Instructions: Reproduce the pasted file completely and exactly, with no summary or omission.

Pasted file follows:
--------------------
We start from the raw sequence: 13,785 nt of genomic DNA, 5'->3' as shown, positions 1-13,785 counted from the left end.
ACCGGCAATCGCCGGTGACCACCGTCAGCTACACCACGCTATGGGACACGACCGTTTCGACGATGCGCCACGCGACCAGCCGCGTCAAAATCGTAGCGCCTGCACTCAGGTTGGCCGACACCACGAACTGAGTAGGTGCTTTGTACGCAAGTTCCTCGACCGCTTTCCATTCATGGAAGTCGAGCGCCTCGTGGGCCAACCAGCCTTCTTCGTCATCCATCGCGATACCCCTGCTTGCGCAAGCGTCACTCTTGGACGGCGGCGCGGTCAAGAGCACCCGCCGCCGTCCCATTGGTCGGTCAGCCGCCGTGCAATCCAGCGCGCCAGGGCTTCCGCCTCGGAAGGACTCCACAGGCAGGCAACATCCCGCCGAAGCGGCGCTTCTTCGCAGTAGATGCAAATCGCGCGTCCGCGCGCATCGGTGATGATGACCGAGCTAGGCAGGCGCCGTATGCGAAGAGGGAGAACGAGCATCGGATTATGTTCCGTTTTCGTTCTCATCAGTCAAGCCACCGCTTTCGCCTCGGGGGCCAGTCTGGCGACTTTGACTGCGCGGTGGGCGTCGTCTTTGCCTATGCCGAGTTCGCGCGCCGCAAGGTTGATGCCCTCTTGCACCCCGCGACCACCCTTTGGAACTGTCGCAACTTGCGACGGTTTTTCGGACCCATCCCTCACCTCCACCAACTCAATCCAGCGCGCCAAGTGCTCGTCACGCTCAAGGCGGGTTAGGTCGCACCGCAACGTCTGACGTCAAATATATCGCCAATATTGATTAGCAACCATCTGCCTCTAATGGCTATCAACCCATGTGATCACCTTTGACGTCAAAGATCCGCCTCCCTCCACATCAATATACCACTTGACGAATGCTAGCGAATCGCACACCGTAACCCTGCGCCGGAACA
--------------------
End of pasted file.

We start from the raw sequence: 13,785 nt of genomic DNA, 5'->3' as shown, positions 1-13,785 counted from the left end.
ACCGGCAATCGCCGGTGACCACCGTCAGCTACACCACGCTATGGGACACGACCGTTTCGACGATGCGCCACGCGACCAGCCGCGTCAAAATCGTAGCGCCTGCACTCAGGTTGGCCGACACCACGAACTGAGTAGGTGCTTTGTACGCAAGTTCCTCGACCGCTTTCCATTCATGGAAGTCGAGCGCCTCGTGGGCCAACCAGCCTTCTTCGTCATCCATCGCGATACCCCTGCTTGCGCAAGCGTCACTCTTGGACGGCGGCGCGGTCAAGAGCACCCGCCGCCGTCCCATTGGTCGGTCAGCCGCCGTGCAATCCAGCGCGCCAGGGCTTCCGCCTCGGAAGGACTCCACAGGCAGGCAACATCCCGCCGAAGCGGCGCTTCTTCGCAGTAGATGCAAATCGCGCGTCCGCGCGCATCGGTGATGATGACCGAGCTAGGCAGGCGCCGTATGCGAAGAGGGAGAACGAGCATCGGATTATGTTCCGTTTTCGTTCTCATCAGTCAAGCCACCGCTTTCGCCTCGGGGGCCAGTCTGGCGACTTTGACTGCGCGGTGGGCGTCGTCTTTGCCTATGCCGAGTTCGCGCGCCGCAAGGTTGATGCCCTCTTGCACCCCGCGACCACCCTTTGGAACTGTCGCAACTTGCGACGGTTTTTCGGACCCATCCCTCACCTCCACCAACTCAATCCAGCGCGCCAAGTGCTCGTCACGCTCAAGGCGGGTTAGGTCGCACCGCAACGTCTGACGTCAAATATATCGCCAATATTGATTAGCAACCATCTGCCTCTAATGGCTATCAACCCATGTGATCACCTTTGACGTCAAAGATCCGCCTCCCTCCACATCAATATACCACTTGACGAATGCTAGCGAATCGCACACCGTAACCCTGCGCCGGAACA